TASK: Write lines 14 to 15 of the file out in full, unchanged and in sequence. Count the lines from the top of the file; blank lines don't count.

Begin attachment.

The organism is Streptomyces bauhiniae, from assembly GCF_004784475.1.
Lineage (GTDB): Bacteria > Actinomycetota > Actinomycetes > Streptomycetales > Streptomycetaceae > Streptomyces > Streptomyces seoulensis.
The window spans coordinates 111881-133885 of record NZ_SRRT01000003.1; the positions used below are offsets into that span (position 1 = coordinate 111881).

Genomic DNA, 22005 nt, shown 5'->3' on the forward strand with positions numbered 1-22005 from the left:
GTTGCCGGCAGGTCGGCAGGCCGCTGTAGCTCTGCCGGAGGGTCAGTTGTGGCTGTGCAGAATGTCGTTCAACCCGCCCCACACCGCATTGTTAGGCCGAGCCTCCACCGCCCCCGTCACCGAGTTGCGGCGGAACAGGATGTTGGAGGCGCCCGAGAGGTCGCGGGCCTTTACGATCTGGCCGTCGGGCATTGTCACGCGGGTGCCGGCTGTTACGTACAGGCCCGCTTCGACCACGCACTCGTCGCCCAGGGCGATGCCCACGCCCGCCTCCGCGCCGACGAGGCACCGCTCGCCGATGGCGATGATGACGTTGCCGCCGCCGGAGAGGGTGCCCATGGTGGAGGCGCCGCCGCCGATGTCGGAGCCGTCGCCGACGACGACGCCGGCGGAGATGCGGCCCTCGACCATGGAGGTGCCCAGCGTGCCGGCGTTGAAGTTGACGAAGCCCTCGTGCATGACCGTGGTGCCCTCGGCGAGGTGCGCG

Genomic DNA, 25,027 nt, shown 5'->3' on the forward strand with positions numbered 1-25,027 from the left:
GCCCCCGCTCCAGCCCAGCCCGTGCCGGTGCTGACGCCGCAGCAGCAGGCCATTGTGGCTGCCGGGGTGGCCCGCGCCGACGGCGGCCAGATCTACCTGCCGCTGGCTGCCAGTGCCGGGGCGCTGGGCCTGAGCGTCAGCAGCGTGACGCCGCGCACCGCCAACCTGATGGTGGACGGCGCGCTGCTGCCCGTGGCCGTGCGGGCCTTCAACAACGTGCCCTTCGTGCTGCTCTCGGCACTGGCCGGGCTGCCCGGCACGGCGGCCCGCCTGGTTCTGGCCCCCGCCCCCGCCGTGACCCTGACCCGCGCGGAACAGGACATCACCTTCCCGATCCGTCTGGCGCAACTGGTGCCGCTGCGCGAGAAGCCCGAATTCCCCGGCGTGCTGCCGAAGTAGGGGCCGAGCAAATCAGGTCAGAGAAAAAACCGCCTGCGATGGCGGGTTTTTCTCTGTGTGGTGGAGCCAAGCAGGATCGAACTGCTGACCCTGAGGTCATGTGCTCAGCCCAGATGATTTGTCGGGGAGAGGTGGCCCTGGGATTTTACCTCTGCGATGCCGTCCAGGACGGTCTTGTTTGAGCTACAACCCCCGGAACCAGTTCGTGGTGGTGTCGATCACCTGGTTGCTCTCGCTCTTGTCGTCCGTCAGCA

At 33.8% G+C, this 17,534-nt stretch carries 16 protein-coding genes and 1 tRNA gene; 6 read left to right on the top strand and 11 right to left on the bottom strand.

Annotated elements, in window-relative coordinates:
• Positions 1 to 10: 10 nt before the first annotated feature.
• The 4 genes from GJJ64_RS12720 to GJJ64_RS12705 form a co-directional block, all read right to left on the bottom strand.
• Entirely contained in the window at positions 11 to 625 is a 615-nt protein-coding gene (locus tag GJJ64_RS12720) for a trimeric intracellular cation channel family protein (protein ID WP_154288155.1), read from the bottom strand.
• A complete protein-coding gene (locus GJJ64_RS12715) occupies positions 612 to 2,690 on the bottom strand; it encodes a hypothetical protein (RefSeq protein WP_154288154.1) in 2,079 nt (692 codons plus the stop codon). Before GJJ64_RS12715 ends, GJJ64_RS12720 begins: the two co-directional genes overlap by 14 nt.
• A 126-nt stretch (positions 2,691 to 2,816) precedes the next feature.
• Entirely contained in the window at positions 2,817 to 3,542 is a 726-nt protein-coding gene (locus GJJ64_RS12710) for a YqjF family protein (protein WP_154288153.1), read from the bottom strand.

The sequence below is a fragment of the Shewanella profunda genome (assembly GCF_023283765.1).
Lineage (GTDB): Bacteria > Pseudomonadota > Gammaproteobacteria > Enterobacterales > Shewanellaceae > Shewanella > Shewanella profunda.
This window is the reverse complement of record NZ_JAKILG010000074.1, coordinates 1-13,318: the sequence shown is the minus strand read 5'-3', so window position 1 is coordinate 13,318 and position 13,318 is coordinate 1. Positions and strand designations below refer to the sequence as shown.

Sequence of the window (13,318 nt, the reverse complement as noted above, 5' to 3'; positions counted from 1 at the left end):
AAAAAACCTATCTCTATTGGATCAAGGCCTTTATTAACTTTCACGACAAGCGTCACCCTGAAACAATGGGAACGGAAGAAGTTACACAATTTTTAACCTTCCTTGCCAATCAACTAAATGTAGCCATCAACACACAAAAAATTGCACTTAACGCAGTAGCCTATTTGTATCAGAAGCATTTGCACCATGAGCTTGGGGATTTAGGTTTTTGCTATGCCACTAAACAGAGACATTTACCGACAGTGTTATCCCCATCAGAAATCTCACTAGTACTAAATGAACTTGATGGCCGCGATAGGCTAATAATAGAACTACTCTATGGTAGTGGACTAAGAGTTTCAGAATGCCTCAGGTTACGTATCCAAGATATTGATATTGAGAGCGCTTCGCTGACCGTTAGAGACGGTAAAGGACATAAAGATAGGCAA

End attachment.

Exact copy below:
• A 126-nt stretch (positions 2,691 to 2,816) precedes the next feature.
• Entirely contained in the window at positions 2,817 to 3,542 is a 726-nt protein-coding gene (locus GJJ64_RS12710) for a YqjF family protein (protein WP_154288153.1), read from the bottom strand.